Women of color may face delays in getting a biopsy after a screening mammogram suggests they might have breast cancer, a large, new study finds.
Researchers found that compared with white women, Asian, Black and Hispanic women were all more likely to wait over a month for a breast biopsy following an abnormal screening mammogram.
Black women were at particular risk, with a higher likelihood of waiting three months or more.
The concern, experts said, is that the lags could mean delays in treatment if the abnormality turns out to be cancer — or, if it’s not cancer, months of needless anxiety.
What’s unclear is exactly why women of color have more biopsy delays, said lead researcher Dr. Marissa Lawson, acting instructor of radiology at the University of Washington School of Medicine.
The study does suggest that screening facilities are part of the problem: When the researchers accounted for the facilities where women had their mammograms, that explained part of the prolonged wait times.
“There’s something going on at the level of the facility,” Lawson said. “But we don’t know what it is yet.”
To the researchers’ surprise, it did not matter whether a facility was part of an academic medical center. Nor did it matter whether a center used newer digital or 3D mammograms or had on-site biopsy services.
Lawson said that more studies are needed to figure out what’s going on. But structural racism could be at work, her team said — if, for example, fewer resources are allocated to the screening facilities women of color typically attend.
The findings, published June 23 in the journal JAMA Oncology, add to evidence of racial disparities in breast cancer diagnosis in the United States. Studies have found that compared with white women, women of other races are diagnosed at a later stage, on average. Others have shown that after an abnormal mammogram, women of color tend to wait longer for a biopsy.
The latest study looked at a large group of women — more than 45,000 in six U.S. states who had an abnormal screening mammogram result and needed a biopsy.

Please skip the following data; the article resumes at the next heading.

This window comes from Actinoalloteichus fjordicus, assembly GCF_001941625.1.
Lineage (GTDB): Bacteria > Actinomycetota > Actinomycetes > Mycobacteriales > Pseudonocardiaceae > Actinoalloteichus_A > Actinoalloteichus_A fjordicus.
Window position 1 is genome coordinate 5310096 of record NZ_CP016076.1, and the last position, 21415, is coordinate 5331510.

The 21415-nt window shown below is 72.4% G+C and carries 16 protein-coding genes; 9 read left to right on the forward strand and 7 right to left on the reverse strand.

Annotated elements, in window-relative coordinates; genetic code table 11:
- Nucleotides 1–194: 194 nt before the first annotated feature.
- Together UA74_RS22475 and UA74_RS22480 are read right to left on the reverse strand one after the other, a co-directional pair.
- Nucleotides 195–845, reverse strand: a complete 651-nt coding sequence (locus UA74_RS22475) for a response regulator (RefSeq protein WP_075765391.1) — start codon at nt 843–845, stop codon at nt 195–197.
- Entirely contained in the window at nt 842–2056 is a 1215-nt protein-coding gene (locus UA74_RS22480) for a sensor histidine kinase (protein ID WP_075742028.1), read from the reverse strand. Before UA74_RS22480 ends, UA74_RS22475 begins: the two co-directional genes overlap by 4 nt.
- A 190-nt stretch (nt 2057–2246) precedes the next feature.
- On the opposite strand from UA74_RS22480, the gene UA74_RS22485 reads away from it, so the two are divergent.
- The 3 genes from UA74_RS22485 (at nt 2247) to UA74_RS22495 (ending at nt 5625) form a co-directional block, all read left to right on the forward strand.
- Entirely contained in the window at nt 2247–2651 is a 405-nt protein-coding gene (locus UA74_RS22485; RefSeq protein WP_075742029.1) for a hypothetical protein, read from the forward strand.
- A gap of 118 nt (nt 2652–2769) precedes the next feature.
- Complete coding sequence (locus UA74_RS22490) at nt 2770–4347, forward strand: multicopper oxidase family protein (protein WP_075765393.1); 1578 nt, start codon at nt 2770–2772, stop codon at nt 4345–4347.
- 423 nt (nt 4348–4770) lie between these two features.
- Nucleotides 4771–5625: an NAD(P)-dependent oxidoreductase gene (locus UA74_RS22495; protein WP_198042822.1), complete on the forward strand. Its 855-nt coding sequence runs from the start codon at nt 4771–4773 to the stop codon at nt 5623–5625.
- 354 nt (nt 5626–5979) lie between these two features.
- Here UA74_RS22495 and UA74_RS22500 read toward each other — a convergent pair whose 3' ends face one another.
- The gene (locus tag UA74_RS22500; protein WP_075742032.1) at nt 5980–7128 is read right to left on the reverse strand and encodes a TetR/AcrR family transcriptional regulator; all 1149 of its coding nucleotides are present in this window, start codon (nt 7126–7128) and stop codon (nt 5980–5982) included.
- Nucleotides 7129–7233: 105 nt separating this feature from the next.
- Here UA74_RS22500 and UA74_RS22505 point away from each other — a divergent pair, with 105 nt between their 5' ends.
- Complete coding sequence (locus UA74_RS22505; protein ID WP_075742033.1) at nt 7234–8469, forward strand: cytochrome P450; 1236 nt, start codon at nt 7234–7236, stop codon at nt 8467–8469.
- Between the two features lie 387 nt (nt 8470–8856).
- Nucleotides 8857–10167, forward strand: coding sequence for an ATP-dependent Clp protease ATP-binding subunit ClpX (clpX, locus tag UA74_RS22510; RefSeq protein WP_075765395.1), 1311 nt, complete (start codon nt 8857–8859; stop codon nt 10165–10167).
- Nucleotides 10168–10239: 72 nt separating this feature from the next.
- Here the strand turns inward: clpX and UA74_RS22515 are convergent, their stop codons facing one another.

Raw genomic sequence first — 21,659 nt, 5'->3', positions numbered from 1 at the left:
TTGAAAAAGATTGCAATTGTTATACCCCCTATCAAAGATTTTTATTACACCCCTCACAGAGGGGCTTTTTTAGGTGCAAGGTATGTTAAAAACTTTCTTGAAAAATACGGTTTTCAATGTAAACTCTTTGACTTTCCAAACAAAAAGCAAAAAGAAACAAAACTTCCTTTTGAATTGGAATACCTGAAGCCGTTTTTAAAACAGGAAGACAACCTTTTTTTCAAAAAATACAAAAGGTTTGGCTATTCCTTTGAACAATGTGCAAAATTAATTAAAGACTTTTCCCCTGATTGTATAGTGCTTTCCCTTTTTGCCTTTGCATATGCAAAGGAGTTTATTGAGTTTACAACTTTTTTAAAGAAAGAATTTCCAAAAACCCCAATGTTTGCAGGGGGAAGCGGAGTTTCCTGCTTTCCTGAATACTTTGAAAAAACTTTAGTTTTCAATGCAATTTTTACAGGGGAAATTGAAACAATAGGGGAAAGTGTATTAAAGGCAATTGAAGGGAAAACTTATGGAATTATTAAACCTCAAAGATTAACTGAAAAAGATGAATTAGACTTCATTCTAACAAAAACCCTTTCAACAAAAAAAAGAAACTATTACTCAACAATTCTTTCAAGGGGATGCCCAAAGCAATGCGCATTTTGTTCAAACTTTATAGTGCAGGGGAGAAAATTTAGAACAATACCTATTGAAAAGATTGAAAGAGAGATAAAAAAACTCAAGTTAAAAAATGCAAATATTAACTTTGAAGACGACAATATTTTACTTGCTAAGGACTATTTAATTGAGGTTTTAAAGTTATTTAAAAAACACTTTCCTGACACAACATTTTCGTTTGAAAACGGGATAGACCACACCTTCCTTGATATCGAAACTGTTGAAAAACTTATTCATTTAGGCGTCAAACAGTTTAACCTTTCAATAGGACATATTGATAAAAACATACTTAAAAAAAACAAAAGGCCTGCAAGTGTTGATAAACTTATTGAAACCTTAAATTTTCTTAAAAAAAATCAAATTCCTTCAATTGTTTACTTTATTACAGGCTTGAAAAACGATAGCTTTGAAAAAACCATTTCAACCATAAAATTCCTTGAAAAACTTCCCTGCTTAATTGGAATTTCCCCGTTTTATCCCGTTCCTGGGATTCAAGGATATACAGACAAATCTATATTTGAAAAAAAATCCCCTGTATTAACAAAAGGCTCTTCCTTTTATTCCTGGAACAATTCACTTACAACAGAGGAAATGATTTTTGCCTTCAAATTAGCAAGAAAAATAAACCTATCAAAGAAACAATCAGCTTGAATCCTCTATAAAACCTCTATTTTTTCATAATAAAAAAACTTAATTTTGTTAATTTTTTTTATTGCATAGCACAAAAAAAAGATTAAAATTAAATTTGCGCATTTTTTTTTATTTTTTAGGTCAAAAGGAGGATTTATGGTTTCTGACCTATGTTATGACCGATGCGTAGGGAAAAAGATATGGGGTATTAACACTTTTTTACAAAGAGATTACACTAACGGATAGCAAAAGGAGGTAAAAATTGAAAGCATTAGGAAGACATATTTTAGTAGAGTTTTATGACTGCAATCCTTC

Most women did get a biopsy within a month of their mammogram finding. However, 35% did not: That included 43% of Black and Hispanic women, and 48% of Asian women — versus 29% of white women.
The disparities remained at the 60-day point, when 19% of Black and Hispanic women, and 22% of Asian women, had not yet undergone a biopsy. That compared with 14% of white women. At the 90-day mark, Black women still had a statistically higher risk.
According to Lawson, the disparities were not explained by factors like age, education and income level, or where women lived. Instead, the screening facility seemed to tell part of the story.
It’s important to note that the women all received screening mammograms, said Dr. Julie Gralow, chief medical officer of the American Society of Clinical Oncology. That means they overcame any barriers to getting screened in the first place, she said — yet there were still disparities in timely biopsies.
“Factors occurring at the screening facility level deserve attention based on these findings, and some can be fixed,” said Gralow, who was not involved in the study.
Some research has found that offering women same-day biopsy can reduce racial disparities. But, Gralow said, that’s not feasible for smaller screening centers, or the mobile mammography units that many centers use to reach underserved neighborhoods.
“It would be nice to see a breakdown of this data based on mammograms done via mobile vans and time to biopsy,” Gralow said.
Another factor, she said, is how screening mammography is covered. There is a federal program that provides free screening, but it does not cover further tests if an abnormality is found. That’s up to states, Gralow said, and there is often an application process — and a need for a social worker or patient “navigator” to help — which can cause delays.
None of this, however, should deter women from getting recommended breast cancer screenings, both doctors stressed.
Most abnormalities detected by mammography, Gralow noted, turn out to be benign. But screening and timely biopsy can catch breast cancer at an earlier stage, which often means less aggressive treatment, she said.
“Women should continue to get screened and follow the recommendations of the radiologist,” Lawson said.
But this study, she added, shows that it’s factors in the health care system, and not patients, that are impeding timelier biopsies.
The nonprofit Susan G. Komen has more on follow-up after an abnormal mammogram.
SOURCES: Marissa Lawson, MD, acting instructor, radiology, University of Washington School of Medicine, Seattle; Julie Gralow, MD, chief medical officer, American Society of Clinical Oncology, Alexandria, Va.; JAMA Oncology, June 23, 2022, online